F.J. Bergmann is the editor of Star*Line, the journal of the Science Fiction Poetry Association, and the poetry editor of Mobius: The Journal of Social Change. Her poetry awards include a Rhysling. Her fourth chapbook, Out of the Black Forest, a series of conflated fairy-tale poems, will be published by Centennial Press in 2012. She manifests variously at Fibitz Reality Adjustment.
In my capacity as the editor of Star*Line (and as a speculative poet), I was asked recently—and not for the first time—“Why do you think sci-fi poetry doesn’t have a wider audience and/or isn’t taken more seriously?” To which my response was that mainstream poetry doesn’t have a wide audience and isn’t taken seriously either. Gone are the days, alas, when a touring poet could draw crowds of thousands from the general public. However, I will admit that SF poetry flies considerably further below the radar than non-genre poetry. The Locus Roundtable post that occasioned this discussion of speculative poetry made it clear that, even among science-fiction writers, poetry within their own genre appears to go unnoticed.
It is interesting to consider why that is. Poetry does appear in publications that publish pro-level SF writers, but, only partly due to differences in length, is considerably less remunerative, and the stature of writers within the speculative genre (for SFWA purposes, anyway) is directly related to payment rates. SF poetry’s lesser role may also be related to awards—there is only one major (to spec poets) prize for speculative poetry, specifically: the Rhysling award, given each year by the Science Fiction Poetry Association for the best long and short poems. The only other genre poetry award of any significance is the Stoker award for horror poetry books. In contrast, within speculative fiction we have the Hugos, the Nebulas, the Tiptree, and a host of other important awards that help keep those who win them in the public eye.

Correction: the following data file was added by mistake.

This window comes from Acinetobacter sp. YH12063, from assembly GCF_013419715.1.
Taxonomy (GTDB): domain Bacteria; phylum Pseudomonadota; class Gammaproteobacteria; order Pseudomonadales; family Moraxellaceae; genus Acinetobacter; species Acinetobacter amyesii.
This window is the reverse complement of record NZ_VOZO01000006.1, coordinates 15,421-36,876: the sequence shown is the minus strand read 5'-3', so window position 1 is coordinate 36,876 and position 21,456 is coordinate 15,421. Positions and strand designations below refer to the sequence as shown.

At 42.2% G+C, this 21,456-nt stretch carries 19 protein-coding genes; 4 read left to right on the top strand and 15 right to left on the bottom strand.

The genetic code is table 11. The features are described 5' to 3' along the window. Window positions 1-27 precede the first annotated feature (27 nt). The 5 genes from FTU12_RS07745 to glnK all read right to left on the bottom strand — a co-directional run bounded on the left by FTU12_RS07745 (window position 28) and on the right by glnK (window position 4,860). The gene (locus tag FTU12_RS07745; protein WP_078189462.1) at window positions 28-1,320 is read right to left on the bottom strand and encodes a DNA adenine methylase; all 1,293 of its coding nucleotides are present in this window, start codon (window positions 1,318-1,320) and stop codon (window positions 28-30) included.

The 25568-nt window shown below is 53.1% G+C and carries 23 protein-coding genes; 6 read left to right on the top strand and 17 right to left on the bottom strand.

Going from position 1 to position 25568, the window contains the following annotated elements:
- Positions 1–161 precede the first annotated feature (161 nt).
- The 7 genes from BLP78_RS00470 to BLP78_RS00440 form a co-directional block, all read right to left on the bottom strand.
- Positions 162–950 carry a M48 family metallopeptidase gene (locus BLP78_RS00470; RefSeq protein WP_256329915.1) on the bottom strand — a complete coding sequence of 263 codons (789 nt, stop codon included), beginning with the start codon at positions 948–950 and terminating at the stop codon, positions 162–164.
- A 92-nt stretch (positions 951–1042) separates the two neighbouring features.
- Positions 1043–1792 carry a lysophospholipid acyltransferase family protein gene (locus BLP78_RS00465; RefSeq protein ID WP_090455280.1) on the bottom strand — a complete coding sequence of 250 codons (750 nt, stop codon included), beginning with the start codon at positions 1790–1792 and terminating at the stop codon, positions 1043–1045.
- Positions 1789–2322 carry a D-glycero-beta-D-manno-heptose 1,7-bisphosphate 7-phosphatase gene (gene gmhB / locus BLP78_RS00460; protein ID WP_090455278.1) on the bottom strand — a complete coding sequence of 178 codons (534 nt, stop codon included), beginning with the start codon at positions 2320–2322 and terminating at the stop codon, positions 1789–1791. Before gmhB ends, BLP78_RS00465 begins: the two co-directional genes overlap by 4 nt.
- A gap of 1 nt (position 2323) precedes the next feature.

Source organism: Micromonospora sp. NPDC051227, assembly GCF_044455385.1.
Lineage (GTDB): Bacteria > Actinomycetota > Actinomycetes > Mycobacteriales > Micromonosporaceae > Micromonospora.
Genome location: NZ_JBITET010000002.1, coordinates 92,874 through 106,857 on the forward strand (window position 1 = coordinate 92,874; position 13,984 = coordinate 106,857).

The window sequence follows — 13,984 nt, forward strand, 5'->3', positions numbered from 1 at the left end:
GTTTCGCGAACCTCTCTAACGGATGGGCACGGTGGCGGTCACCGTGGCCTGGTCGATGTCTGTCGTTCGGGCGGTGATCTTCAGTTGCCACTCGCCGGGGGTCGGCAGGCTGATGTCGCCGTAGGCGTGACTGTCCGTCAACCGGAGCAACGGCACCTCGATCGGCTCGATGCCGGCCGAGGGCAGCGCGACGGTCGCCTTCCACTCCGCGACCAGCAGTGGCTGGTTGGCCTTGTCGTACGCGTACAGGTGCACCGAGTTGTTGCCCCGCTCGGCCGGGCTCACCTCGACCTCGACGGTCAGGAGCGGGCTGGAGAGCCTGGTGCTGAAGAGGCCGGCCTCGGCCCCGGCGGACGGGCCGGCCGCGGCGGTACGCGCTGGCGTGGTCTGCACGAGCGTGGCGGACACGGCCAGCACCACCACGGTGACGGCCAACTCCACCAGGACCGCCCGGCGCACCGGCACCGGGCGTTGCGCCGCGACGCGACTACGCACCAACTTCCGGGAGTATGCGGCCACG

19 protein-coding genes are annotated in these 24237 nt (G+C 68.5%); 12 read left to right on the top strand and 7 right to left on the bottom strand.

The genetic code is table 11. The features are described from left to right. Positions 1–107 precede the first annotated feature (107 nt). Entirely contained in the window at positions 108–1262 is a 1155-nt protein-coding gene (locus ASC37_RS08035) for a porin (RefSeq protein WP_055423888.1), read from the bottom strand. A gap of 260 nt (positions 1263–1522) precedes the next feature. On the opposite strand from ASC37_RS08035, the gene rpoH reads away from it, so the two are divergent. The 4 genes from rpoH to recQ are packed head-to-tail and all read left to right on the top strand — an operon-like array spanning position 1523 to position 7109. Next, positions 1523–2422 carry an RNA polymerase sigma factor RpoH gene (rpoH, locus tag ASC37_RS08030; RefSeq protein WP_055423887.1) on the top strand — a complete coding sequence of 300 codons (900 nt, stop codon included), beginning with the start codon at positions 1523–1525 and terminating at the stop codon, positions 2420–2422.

I hold the genre poetry community itself responsible for part of the lack of brand recognition. Achievements or publication by speculative poets outside their own narrow field are not recognized or appreciated within it, despite mounting evidence that speculative poetry, like speculative fiction, is now welcome in most mainstream literary venues. Self-identified science-fiction poets Andrew Joron and Lewis Turco have become eminent within modern poetics and been influential with respect to both experimental and traditional forms. For the last decade, I have read and published poems widely outside speculative poetry, and my impression as a reader and editor (Mobius, for which I also edit, is a non-genre journal) is that spec poets are more apt to be out of touch with contemporary poetics and modern literary conventions.
However, the best among those writing speculative poetry are marvelously good by any standards; the quality of the work I’ve been able to accept for Star*Line since becoming its editor in January 2012 delights me. I have also made an effort to encourage submissions from poets outside the traditional self-identified genre poetry community; I knew a number of poets who were writing speculative work, but were not aware of SFPA or genre markets, and others who became interested in speculative poetry as a result of judicious prodding.
The poets whose work I admire are numerous. Here are a few examples of speculative poems I have especially enjoyed:
I hope that SF fans, writers and readers alike, will begin paying more attention to the spectacular speculative poems that appear in the genre fiction venues like Andromeda Spaceways Inflight Magazine, Ideomancer, Niteblade, On Spec, Silver Blade, Space and Time, Unspoken Water, Weird Tales, and elsewhere. I also hope that some consumers will develop a taste for these delicacies and be moved to seek out the marvelous journals, both print and online, that specialize in speculative poetry, such as Astropoetica, Inkscrawl, Paper Crow, Scifaikuest—and Star*Line itself. To say nothing of SFPA’s new online journal, Eye to the Telescope.
As with fiction, poetry benefits from working within the constraints—and with the greater freedoms—that characterize speculative work. While the SF tropes require the presence of a more overt narrative, the ability to give one’s imagination free rein without the limitations of what passes for reality more than compensates for the restrictions of the genre.